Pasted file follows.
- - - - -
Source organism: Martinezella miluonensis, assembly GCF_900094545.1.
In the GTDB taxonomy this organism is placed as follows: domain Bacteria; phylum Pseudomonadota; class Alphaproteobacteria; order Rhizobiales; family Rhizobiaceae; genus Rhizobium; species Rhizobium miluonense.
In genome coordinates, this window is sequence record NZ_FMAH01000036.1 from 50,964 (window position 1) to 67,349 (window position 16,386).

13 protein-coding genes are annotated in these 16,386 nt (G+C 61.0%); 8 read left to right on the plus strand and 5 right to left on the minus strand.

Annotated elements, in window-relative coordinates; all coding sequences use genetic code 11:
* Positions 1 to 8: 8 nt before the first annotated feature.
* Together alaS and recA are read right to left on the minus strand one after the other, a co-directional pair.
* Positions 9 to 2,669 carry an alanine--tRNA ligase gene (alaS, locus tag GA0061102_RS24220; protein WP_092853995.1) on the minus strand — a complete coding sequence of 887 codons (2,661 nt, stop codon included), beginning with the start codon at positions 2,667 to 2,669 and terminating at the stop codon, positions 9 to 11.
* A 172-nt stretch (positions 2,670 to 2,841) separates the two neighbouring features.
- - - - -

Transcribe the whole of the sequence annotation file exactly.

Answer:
Source organism: Martinezella miluonensis, assembly GCF_900094545.1.
In the GTDB taxonomy this organism is placed as follows: domain Bacteria; phylum Pseudomonadota; class Alphaproteobacteria; order Rhizobiales; family Rhizobiaceae; genus Rhizobium; species Rhizobium miluonense.
In genome coordinates, this window is sequence record NZ_FMAH01000036.1 from 50,964 (window position 1) to 67,349 (window position 16,386).

13 protein-coding genes are annotated in these 16,386 nt (G+C 61.0%); 8 read left to right on the plus strand and 5 right to left on the minus strand.

Annotated elements, in window-relative coordinates; all coding sequences use genetic code 11:
* Positions 1 to 8: 8 nt before the first annotated feature.
* Together alaS and recA are read right to left on the minus strand one after the other, a co-directional pair.
* Positions 9 to 2,669 carry an alanine--tRNA ligase gene (alaS, locus tag GA0061102_RS24220; protein WP_092853995.1) on the minus strand — a complete coding sequence of 887 codons (2,661 nt, stop codon included), beginning with the start codon at positions 2,667 to 2,669 and terminating at the stop codon, positions 9 to 11.
* A 172-nt stretch (positions 2,670 to 2,841) separates the two neighbouring features.